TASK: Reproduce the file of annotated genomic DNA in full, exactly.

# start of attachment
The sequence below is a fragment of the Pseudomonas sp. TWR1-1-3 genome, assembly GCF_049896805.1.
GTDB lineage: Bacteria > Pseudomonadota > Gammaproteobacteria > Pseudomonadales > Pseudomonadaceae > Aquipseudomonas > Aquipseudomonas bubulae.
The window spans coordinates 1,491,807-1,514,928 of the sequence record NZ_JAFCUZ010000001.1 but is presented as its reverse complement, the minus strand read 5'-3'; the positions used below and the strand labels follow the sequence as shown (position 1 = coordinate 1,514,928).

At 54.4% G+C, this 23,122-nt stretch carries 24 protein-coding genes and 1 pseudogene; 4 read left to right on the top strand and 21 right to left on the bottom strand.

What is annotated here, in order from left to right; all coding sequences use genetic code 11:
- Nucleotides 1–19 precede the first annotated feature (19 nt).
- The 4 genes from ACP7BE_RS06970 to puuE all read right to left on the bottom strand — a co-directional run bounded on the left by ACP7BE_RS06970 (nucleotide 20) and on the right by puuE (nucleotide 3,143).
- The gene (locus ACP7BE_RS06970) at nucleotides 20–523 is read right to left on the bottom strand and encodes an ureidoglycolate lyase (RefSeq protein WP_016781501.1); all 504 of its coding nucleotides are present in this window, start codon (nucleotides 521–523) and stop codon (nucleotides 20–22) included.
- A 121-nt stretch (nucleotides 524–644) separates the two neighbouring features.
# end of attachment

The sequence below is a fragment of the Pseudomonas sp. TWR1-1-3 genome, assembly GCF_049896805.1.
GTDB lineage: Bacteria > Pseudomonadota > Gammaproteobacteria > Pseudomonadales > Pseudomonadaceae > Aquipseudomonas > Aquipseudomonas bubulae.
The window spans coordinates 1,491,807-1,514,928 of the sequence record NZ_JAFCUZ010000001.1 but is presented as its reverse complement, the minus strand read 5'-3'; the positions used below and the strand labels follow the sequence as shown (position 1 = coordinate 1,514,928).

At 54.4% G+C, this 23,122-nt stretch carries 24 protein-coding genes and 1 pseudogene; 4 read left to right on the top strand and 21 right to left on the bottom strand.

What is annotated here, in order from left to right; all coding sequences use genetic code 11:
- Nucleotides 1–19 precede the first annotated feature (19 nt).
- The 4 genes from ACP7BE_RS06970 to puuE all read right to left on the bottom strand — a co-directional run bounded on the left by ACP7BE_RS06970 (nucleotide 20) and on the right by puuE (nucleotide 3,143).
- The gene (locus ACP7BE_RS06970) at nucleotides 20–523 is read right to left on the bottom strand and encodes an ureidoglycolate lyase (RefSeq protein WP_016781501.1); all 504 of its coding nucleotides are present in this window, start codon (nucleotides 521–523) and stop codon (nucleotides 20–22) included.
- A 121-nt stretch (nucleotides 524–644) separates the two neighbouring features.